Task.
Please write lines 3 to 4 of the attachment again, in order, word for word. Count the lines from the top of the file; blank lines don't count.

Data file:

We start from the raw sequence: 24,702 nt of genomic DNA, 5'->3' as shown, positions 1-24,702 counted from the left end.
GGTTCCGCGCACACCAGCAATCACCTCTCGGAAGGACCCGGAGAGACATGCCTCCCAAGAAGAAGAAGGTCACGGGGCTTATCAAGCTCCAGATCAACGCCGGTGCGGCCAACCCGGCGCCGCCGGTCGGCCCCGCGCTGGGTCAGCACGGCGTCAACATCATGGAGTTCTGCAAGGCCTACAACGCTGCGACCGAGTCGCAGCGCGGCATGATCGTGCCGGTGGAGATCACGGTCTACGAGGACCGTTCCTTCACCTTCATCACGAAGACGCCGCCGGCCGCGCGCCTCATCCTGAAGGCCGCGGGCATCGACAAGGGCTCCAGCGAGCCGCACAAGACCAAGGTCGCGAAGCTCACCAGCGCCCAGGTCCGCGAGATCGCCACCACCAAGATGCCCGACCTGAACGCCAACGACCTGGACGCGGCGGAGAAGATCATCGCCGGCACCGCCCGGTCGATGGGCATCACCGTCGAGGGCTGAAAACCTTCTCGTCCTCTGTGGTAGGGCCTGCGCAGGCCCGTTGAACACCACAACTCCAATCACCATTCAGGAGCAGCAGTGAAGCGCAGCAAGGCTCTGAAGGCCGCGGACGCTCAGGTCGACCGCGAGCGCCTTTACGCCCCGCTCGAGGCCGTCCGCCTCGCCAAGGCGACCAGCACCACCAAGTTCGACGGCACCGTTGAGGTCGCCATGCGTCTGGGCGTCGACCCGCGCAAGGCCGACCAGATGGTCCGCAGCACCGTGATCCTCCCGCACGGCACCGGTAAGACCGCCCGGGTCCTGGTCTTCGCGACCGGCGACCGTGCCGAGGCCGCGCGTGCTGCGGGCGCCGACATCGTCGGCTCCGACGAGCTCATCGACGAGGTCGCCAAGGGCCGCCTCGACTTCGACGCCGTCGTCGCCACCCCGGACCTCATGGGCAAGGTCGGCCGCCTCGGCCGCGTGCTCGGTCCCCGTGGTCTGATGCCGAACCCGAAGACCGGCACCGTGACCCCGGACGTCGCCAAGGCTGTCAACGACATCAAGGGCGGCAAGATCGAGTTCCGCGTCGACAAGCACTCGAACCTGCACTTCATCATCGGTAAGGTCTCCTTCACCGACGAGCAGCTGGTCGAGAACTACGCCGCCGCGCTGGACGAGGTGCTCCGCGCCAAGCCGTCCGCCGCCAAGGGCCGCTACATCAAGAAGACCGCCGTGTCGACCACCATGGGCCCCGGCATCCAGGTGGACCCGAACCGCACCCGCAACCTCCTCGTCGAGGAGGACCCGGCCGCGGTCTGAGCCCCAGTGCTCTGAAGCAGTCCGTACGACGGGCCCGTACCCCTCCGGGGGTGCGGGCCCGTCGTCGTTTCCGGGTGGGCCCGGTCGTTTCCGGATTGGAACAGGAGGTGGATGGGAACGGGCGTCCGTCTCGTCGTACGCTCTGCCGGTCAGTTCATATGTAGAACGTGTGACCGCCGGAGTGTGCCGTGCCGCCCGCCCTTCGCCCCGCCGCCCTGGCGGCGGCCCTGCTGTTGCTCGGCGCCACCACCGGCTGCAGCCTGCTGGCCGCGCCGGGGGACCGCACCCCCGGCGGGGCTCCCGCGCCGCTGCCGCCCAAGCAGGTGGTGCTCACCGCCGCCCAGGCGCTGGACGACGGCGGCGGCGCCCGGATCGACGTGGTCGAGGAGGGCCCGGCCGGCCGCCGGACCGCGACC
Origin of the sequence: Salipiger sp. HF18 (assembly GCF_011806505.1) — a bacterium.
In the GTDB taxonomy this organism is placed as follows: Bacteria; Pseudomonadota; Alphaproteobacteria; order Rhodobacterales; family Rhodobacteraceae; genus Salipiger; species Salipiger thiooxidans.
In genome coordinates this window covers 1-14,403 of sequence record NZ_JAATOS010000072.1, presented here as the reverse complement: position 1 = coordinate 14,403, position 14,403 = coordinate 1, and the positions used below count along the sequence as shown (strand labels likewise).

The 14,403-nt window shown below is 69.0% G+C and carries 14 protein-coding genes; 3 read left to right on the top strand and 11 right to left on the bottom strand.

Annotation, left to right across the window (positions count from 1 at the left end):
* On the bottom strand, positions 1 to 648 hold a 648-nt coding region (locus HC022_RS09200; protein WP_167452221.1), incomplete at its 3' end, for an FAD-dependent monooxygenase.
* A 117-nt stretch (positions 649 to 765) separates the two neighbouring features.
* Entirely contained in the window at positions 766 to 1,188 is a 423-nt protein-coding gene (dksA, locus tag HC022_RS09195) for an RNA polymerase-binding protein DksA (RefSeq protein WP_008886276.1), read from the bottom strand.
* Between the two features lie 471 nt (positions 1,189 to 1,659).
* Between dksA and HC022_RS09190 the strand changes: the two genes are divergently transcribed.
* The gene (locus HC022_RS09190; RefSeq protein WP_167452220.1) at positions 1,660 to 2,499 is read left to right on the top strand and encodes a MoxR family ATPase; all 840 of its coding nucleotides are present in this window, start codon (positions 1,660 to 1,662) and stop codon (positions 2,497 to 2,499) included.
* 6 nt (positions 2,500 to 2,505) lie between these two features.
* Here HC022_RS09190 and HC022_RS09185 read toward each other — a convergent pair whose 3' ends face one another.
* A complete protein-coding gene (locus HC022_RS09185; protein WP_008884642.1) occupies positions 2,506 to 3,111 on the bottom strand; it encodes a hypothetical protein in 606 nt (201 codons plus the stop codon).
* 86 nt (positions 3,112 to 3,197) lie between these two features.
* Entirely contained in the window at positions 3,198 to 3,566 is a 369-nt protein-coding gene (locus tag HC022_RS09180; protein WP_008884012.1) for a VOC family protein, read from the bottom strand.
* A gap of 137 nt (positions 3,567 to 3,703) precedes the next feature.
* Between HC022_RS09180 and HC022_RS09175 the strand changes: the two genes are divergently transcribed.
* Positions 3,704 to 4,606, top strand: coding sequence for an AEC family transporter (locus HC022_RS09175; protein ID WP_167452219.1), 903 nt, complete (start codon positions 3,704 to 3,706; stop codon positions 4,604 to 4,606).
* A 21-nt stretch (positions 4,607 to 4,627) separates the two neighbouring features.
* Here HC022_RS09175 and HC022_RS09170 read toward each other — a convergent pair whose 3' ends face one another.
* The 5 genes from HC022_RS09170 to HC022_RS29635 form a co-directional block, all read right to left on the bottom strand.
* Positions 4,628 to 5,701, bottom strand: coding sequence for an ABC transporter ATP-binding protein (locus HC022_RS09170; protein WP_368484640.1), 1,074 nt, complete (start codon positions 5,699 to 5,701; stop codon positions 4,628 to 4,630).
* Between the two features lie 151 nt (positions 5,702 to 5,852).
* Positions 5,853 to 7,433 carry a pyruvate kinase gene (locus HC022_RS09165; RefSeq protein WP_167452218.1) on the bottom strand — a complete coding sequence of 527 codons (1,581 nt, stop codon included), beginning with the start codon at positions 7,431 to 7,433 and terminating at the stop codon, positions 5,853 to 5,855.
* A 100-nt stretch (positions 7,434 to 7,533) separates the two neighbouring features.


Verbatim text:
Origin of the sequence: Salipiger sp. HF18 (assembly GCF_011806505.1) — a bacterium.
In the GTDB taxonomy this organism is placed as follows: Bacteria; Pseudomonadota; Alphaproteobacteria; order Rhodobacterales; family Rhodobacteraceae; genus Salipiger; species Salipiger thiooxidans.